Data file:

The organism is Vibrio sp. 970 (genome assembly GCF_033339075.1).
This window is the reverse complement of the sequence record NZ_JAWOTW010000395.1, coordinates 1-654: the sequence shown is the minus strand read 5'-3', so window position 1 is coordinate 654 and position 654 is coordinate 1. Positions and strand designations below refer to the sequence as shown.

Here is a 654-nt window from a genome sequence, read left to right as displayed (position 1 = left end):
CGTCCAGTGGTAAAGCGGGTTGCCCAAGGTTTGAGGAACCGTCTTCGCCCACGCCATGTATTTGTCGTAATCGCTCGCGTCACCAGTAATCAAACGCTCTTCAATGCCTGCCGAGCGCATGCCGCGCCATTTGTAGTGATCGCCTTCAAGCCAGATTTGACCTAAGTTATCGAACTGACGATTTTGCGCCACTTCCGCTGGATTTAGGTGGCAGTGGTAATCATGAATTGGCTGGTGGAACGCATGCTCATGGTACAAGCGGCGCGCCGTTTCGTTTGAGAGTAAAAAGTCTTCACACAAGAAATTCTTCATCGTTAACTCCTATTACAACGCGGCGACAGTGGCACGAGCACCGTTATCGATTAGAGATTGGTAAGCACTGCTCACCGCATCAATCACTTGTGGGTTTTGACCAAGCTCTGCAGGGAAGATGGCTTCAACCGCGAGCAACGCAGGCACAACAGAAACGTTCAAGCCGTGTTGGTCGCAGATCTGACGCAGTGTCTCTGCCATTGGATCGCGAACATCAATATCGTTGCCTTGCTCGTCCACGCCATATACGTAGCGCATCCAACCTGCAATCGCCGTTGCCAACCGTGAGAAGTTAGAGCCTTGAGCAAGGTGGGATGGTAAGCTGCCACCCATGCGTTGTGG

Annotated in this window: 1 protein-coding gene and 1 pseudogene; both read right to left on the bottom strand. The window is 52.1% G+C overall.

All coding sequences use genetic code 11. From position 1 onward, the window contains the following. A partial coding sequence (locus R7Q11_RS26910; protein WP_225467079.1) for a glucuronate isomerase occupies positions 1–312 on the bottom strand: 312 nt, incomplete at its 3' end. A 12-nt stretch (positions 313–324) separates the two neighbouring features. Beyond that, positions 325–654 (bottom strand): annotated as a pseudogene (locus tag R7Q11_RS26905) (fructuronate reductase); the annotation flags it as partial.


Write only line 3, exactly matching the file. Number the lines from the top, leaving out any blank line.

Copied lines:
Here is a 654-nt window from a genome sequence, read left to right as displayed (position 1 = left end):